Coconut Grove and Paper Mill Co-Produce New Musical, Romeo and Bernadette, in 2003

News   Coconut Grove and Paper Mill Co-Produce New Musical, Romeo and Bernadette, in 2003 Coconut Grove Playhouse in Miami and Paper Mill: The State Theatre of New Jersey are teaming up to co-produce a new musical, Romeo and Bernadette, a mix of Shakespearean conflict and Brooklyn comedy.

Coconut Grove Playhouse in Miami and Paper Mill: The State Theatre of New Jersey are teaming up to co-produce a new musical, Romeo and Bernadette, a mix of Shakespearean conflict and Brooklyn comedy.

The characters are "subway-crossed lovers," according to Coconut Grove, which announced a Jan. 7-Feb. 2, 2003 staging. A February-March 2003 run at Paper Mill in Millburn, NJ, will follow. Robert Johanson, who leaves his post as Paper Mill artistic director July 31, will direct. Paper Mill previously sponsored a staged reading of the piece.

Mark Saltzman (Tin Pan Alley Rag) wrote the book and lyrics. The score is billed as "classic Italian music" — Neapolitan tunes — with new lyrics. "It's 'The Sopranos' meets Romeo and Juliet," a Paper Mill spokesman told Playbill On-Line. A happy ending is promised. Coconut Grove likens the show to an Italian Guys and Dolls.

What's the plot? Here's how librettist lyricist Saltzman puts it: "It starts with an actual production of Romeo and Juliet, an extremely stodgy, overly-reverent production, and our guy who's watching it has brought a girl on a first date to see it. She's so overcome with tears with Romeo dying that he can't get anywhere with her. So he starts spinning out his own version of it, in which Romeo doesn't actually die from drinking poison, it was just more of the sleeping potion that Juliet took. He wakes up a few hundred years later and he's in modern-day Verona, and sees a girl who looks remarkably like Juliet (she'll be played by the same actress) and Romeo sizes her up and decides Juliet is somehow still alive and follows her back home from Italy to Brooklyn, where it turns out she's the daughter of a Mafia don and he gets involved with the wrong family. But this time it works out! This is spun out by our narrator, who is basically trying to impress his date with his knowledge and his humor."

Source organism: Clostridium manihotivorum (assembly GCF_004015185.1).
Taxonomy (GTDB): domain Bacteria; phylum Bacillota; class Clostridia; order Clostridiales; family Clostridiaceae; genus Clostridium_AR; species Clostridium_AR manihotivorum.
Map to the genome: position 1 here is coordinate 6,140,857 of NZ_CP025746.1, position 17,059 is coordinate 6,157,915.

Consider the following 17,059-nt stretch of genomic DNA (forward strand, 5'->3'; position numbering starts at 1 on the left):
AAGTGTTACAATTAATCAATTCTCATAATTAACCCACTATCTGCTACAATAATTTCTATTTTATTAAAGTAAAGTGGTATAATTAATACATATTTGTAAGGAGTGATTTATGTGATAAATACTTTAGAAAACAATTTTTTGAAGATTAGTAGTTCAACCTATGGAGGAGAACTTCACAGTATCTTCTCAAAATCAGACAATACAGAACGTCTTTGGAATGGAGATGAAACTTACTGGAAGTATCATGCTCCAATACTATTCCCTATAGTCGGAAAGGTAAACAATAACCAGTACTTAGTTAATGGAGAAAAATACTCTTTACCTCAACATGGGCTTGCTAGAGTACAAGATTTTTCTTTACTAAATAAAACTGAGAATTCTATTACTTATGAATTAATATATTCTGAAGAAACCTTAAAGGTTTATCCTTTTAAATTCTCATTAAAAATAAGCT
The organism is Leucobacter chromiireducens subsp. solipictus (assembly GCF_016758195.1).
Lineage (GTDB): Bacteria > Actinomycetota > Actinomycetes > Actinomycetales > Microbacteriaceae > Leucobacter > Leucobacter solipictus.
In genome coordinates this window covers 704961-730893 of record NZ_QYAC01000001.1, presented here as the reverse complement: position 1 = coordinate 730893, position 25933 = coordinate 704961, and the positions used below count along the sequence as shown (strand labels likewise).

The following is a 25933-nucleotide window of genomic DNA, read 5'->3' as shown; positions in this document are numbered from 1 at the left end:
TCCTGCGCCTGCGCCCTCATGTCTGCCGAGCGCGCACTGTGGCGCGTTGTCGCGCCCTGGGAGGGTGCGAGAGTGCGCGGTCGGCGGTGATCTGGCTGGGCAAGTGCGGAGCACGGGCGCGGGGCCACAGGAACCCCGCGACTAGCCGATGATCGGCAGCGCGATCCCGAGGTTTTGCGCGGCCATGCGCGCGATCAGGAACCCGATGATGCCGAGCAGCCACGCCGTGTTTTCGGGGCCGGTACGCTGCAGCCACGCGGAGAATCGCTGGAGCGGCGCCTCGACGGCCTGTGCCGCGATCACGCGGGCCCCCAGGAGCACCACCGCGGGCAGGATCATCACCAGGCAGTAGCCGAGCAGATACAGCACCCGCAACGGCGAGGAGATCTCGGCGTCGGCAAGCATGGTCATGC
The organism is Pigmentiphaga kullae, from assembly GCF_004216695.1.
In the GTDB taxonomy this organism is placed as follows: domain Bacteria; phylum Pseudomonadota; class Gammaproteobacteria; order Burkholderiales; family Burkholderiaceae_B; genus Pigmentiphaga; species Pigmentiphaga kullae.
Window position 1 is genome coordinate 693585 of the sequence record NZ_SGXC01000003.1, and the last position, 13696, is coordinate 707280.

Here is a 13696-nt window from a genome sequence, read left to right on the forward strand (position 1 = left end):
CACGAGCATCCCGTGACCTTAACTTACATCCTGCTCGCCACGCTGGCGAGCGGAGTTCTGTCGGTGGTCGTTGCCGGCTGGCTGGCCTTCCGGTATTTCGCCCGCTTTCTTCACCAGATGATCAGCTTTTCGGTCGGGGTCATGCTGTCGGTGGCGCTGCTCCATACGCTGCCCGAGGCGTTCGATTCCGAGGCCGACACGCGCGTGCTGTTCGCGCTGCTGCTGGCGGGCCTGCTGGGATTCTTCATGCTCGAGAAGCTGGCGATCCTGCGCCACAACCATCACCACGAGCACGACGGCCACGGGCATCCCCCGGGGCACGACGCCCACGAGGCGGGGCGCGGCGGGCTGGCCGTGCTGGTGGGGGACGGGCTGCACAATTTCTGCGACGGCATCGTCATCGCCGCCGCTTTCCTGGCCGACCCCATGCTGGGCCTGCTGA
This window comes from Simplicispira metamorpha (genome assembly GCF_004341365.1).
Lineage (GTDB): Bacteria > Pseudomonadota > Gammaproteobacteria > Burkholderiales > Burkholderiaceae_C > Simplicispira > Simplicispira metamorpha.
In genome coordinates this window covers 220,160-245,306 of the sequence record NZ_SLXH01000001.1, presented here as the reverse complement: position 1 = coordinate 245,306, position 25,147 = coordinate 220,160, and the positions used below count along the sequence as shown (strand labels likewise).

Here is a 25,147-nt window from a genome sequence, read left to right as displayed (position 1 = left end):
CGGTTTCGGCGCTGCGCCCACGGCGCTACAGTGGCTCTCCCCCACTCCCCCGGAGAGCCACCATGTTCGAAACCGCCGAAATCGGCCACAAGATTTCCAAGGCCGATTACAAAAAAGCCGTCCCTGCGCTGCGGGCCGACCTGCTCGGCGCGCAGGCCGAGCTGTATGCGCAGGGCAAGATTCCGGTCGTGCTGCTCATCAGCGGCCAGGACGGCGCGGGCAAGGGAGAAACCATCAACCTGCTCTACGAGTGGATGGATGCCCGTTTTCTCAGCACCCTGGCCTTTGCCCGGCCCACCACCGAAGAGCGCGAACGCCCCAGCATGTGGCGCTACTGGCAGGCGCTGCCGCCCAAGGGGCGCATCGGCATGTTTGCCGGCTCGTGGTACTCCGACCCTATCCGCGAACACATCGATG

Saltzman says the music is comic and romantic and rich. "Being that Romeo and Juliet is an Italian story, I used Italian music — Neapolitan songs, and higher grade songs: Italian art songs I guess they're called. They were pop songs of their day. Even the big opera composers, like Bellini, wrote their pop tunes too. I'm using some of these. Some are kind of familiar and some are pretty obscure. I had to dig into the back of the Bellini book. I wrote lyrics to these tunes. Some of them are pure, throwing-your-heart-at-the-moon romantic songs. Some of them are kind of 'gondolier tunes' that are extremely romantic and appropriate for this." The two not-for-profits co-produced I'm Not Rappaport with Ford's Theater in the 2001-2002 season.

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Mark Saltzman wrote the CBS television production "Mrs. Santa Claus" starring Angela Lansbury, with songs by Jerry Herman. For the movies, he wrote "The Adventures of Milo and Otis" and screenplays for Disney and Tri-Star. In New York theatre, he was a co-writer of the musical revue, A...My Name Is Alice and, as a musical composer, scored several plays at the Soho Rep. For many years he wrote songs and scripts for "Sesame Street," where he earned seven Emmy Awards. The Tin Pan Alley Rag, which received an L.A. Ovation Award nomination for Best Musical, is Saltzman's first full-length work for the stage.

The Tin Pan Alley Rag is a musical play about Irving Berlin and Scott Joplin. The story chronicles the meeting of the two musical giants of the 20th century in New York City in 1915 when 28th Street was known as "Tin Pan Alley," the music publishing capital of the world. The Wilma Theater offered the Philadelphia premiere in fall 1999.